OT - New Zealand
I firstly applied for OT registration with the OTBNZ which initially involved a fee of $1188 NZD to gain access to the OTBNZ portal. At first, I found the number of steps involved quite overwhelming however I made a checklist of each task and document I needed to complete which really helped summarise it and made it seem more achievable. I began with completing the cultural competency course online which took no longer than an hour.
I then applied for the criminal history checks, and whilst waiting for the results of that I gathered my documents together that would need copying and certifying. I would prepare yourself for some extra expenses here. For example, my university required a fee of £50 to send my course curriculum (I initially sent the board a scan of a brief description which was not sufficient so I would suggest asking your uni for this in the early days as it may take some time for them to prepare and send it to you, and the board are quite specific about this document). You will also find that when certifying documents, the OTBNZ mention using a notary public, but they charge extortionate fees and so I asked the board if a solicitor could do this instead which wasn't a problem and was much cheaper.
Once I had these certified I mailed them to the OTBNZ which took about 3 weeks to arrive via registered mail. If you are in a rush perhaps a courier would be a better option here as NZ mail seems to be slow at the moment.
Alongside this, I chipped away at the competencies. You must choose 31 in total to evidence so I would recommend allowing time for this especially if you are working full time. They seemed like a lot of work to begin with but I found once I had an idea of an example for each one it was quite easy. Mine were roughly 350 words each. Once I had these completed I uploaded them to the OTBNZ portal and my reference signed them for me.
Once the board recieved all required documents things moved very quickly. The final thing I was waiting on in the end was for my documents to arrive via mail. Once the board recieved these they emailed me confirmation of full OT registration in New Zealand the next day, even though I was told to expect to wait up to 6 weeks!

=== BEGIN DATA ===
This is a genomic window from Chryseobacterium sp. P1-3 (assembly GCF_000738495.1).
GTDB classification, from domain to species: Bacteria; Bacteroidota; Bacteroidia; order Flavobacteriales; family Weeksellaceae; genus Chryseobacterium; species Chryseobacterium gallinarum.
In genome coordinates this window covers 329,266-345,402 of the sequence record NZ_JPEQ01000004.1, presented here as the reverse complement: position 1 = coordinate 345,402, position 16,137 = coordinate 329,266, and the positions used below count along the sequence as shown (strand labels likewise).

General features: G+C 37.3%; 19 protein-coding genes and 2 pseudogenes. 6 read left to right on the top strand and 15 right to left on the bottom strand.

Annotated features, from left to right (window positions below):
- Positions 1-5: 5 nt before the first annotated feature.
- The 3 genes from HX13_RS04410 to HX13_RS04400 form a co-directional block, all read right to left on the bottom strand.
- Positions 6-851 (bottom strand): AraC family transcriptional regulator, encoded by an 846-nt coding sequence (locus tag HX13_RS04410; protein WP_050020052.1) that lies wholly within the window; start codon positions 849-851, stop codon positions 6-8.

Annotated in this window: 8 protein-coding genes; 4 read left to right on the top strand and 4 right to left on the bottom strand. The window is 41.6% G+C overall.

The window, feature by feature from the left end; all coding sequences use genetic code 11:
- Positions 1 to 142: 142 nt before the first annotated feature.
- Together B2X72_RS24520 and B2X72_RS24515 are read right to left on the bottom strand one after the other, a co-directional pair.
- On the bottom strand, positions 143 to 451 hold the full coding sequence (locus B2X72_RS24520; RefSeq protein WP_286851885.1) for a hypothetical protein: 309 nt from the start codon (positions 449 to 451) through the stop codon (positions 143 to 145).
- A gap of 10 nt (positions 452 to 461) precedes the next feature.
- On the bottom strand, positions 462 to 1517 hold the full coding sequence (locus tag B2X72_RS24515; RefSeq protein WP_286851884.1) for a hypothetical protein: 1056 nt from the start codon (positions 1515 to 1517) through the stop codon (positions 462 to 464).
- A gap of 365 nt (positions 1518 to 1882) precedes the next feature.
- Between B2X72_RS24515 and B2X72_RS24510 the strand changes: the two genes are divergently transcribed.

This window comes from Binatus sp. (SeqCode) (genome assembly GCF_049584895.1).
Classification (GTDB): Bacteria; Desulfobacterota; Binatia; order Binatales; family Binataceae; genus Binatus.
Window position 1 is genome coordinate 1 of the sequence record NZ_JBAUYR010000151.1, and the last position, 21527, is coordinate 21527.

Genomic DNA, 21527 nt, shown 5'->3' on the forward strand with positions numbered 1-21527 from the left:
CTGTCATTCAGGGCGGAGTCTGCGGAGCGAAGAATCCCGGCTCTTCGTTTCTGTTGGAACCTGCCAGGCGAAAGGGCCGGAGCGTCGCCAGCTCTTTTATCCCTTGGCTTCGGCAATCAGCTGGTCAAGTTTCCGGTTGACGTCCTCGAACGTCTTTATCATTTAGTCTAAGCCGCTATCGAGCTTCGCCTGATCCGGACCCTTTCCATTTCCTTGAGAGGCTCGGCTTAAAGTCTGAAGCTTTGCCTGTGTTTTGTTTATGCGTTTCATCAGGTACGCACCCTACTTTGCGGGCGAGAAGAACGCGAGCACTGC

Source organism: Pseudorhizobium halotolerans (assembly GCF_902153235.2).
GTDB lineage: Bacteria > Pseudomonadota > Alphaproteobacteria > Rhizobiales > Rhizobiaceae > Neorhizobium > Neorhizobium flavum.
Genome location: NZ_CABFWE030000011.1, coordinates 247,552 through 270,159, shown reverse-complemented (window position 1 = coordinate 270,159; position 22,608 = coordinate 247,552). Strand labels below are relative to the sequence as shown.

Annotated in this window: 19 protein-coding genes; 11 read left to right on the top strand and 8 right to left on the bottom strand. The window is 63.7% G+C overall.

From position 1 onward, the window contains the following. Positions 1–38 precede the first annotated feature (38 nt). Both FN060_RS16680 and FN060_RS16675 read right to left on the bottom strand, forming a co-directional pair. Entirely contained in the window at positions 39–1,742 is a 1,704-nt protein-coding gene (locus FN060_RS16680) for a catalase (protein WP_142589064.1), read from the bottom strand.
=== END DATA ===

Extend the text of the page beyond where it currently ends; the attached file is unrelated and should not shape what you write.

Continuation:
This was the bulk of the hard work done and meant that I could apply and pay for the NZ Annual practicing certificate which I received instantly.
For the New Zealand application it was just important to have a direct example for each competency. I think I was getting caught up on a word count initially however descriptive content is more important than word count. The word count varied from a few concise sentences to one or two paragraphs for each competency. I found the OTBNZ very helpful and responsive to all my questions. Having assistance from Rosie and Healthcare Abroad also made the process less stressful.
Healthcare abroad were amazing in supporting me through the process of gaining NZ registration. Initially speaking to people, i was really worried that it would be really hard and take a long time to gain registration. However, with the help and continuous advice from Rosie, she supported me from start to finish and broke the stages down really well. The competency test and self—appraisal were much easier than expected and the process only took a matter of months in the end.